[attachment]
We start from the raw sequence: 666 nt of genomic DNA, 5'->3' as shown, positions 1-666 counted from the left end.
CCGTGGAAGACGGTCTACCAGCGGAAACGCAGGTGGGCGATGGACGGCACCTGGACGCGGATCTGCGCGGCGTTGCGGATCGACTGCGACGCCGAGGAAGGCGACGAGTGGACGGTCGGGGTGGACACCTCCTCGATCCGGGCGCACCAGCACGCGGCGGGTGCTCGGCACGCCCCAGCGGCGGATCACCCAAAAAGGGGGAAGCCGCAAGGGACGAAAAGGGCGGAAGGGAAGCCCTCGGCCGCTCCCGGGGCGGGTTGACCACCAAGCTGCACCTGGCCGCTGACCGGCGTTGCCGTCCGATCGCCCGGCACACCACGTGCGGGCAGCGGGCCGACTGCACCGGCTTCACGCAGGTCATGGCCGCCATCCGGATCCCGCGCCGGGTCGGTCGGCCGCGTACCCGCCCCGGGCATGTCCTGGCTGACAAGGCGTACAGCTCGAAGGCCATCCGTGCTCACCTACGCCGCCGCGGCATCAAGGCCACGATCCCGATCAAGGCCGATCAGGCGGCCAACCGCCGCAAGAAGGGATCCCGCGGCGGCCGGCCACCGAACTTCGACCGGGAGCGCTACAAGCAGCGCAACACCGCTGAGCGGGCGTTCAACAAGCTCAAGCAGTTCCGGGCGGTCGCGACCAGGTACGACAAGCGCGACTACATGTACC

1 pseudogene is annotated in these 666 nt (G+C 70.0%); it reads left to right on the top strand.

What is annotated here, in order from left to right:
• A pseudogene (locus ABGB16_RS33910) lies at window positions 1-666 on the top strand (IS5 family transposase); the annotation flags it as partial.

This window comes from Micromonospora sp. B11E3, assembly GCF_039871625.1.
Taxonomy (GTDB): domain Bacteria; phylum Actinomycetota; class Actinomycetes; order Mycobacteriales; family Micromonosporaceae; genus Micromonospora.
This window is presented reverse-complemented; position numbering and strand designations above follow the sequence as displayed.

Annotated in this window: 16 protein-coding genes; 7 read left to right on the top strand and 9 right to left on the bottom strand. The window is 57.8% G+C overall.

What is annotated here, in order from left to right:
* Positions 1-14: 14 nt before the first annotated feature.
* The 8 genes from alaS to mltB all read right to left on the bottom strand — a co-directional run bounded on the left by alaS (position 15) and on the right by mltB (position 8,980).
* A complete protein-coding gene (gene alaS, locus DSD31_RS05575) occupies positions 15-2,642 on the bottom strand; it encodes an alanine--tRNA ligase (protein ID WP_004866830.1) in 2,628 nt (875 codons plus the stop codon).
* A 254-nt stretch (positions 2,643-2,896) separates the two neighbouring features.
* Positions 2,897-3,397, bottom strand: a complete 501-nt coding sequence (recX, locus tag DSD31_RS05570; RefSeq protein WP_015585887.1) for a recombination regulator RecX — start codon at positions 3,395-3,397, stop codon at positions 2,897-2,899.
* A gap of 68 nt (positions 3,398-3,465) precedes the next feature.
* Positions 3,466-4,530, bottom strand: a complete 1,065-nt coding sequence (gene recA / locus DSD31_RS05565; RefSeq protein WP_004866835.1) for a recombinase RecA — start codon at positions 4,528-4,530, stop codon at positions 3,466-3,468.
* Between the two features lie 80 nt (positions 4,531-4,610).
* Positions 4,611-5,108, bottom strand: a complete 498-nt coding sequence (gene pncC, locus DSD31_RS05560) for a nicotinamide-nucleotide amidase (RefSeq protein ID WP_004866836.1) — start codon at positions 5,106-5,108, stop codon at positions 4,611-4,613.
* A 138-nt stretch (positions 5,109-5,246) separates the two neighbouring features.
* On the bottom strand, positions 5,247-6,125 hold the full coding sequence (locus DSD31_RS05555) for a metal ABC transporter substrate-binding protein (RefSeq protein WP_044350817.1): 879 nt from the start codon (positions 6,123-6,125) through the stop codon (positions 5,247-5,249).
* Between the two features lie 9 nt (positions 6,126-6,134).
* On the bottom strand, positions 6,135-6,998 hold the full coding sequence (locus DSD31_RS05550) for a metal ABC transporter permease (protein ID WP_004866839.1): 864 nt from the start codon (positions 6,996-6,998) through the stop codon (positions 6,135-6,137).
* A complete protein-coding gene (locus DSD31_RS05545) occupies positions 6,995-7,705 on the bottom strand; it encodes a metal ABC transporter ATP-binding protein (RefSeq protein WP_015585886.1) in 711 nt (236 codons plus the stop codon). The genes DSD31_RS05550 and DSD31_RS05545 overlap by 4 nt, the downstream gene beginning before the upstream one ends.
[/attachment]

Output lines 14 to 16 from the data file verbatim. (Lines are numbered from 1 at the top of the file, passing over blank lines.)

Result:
* A 254-nt stretch (positions 2,643-2,896) separates the two neighbouring features.
* Positions 2,897-3,397, bottom strand: a complete 501-nt coding sequence (recX, locus tag DSD31_RS05570; RefSeq protein WP_015585887.1) for a recombination regulator RecX — start codon at positions 3,395-3,397, stop codon at positions 2,897-2,899.
* A gap of 68 nt (positions 3,398-3,465) precedes the next feature.